The average length of retirement is 18 years. That’s an awfully long time to be broke. Once you have taken care of your basic needs, saving for retirement should be at the top of your financial to-do list. Don’t rely on Social Security. If it’s still around by the time you retire, great, you just got yourself a bonus. However, it should not be your main source of retirement income.
A good rule of thumb is to save 15% of your household income in Roth IRA and pre-tax retirement funds. If you can keep saving at that rate for 35 years, you should—assuming an 8% return on your investment—be able to live your golden years on 80% of your pre-retirement income.

Protect your credit score

A good credit score is key to your financial health. You probably already know your credit score will determine whether your lease or loan application is approved and will influence what interest rate you’ll pay on your mortgage, credit cards, and auto loans. However, that’s only part of it.
According to a 2012 study by the Society for Human Resources Management, nearly half of U.S. employers perform credit checks on job candidates. Insurance companies use your credit score to calculate your auto and renter’s insurance premiums.
You can find and compare a ton of credit reporting companies in our Super Money Reviews section.

Get life insurance

If you have dependents who would be affected financially by your death, you should obtain enough life insurance coverage to take care of their needs. If you’re single and without dependents, consider disability insurance to replace your source of income during prolonged illness.
Keep your investing and insurance separate. Whole life policies combine life insurance with an investment component that pays out cash once the insurance term ends. True. Knowing you will get some cash back at the end of your insurance’s term may help with the feeling you are throwing money away in an insurance you may never use. But there are better places to invest your money and the high cost of whole life policies could mean you end up buying less life insurance coverage than you need.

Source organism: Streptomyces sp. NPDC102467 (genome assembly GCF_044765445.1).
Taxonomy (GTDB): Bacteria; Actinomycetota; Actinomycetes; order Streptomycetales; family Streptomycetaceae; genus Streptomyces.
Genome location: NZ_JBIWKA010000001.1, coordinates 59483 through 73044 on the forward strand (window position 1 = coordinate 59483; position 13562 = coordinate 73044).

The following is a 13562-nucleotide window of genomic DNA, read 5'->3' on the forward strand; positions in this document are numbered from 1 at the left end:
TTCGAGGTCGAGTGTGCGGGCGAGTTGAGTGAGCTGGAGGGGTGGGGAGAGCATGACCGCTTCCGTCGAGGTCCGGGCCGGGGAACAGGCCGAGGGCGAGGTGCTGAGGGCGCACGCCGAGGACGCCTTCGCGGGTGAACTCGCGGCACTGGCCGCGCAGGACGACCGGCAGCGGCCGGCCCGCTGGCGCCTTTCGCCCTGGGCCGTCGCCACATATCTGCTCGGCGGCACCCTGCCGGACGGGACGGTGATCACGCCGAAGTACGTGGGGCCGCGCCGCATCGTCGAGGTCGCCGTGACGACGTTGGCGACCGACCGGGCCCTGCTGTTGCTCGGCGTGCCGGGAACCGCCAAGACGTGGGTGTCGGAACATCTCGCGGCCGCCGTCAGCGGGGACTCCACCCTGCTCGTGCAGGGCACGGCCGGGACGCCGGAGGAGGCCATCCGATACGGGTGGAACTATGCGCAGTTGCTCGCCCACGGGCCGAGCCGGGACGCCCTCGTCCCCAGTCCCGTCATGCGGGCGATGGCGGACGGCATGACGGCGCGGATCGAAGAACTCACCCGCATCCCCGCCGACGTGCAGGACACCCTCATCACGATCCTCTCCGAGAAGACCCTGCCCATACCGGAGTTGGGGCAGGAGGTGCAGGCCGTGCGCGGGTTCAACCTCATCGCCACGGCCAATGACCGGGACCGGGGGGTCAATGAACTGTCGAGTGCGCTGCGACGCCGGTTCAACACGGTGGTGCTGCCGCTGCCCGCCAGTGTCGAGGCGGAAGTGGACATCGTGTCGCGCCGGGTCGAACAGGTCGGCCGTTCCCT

Plan for taxes

Although we must all deal with it, tax planning is often the least understood component of personal finance. Granted, tax law can be complicated; and If you run a business or you’ve made important financial decisions this year, such as buying or selling a house, it may be a good idea to hire a professional to file your taxes. However, preparing your taxes doesn’t have to be that daunting.
Keep accurate records of both your income and deductible expenses. Reduce your chances of being audited by filling your return completely, correctly, and on time.
Don’t give the government an interest-free loan. If you get a big tax refund every year, you’re paying too much, reduce the amount of taxes you withhold from your paycheck. On the other hand, don’t wait until the end of the year to pay your taxes. By the end of the year, you should have paid 90% of your tax bill or you could face hefty underpayment penalties.

Personal finance isn’t rocket science

Learning about personal finance is not like learning about economics or business management. Sure, it helps to know the meaning of key financial terms and some basic math skills won’t hurt, but truly understanding personal finance goes much deeper than that. Understanding financial concepts is the easy part. Putting them in the practice is the real challenge. As Dave Ramsey, the financial author and nationally syndicated radio host, once said, “Personal finance is more personal than it is finance: it is more behavior than it is math.”

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Andrew Latham

Andrew is the Content Director for SuperMoney, a Certified Financial Planner®, and a Certified Personal Finance Counselor. He loves to geek out on financial data and translate it into actionable insights everyone can understand. His work is often cited by major publications and institutions, such as Forbes, U.S. News, Fox Business, SFGate, Realtor, Deloitte, and Business Insider.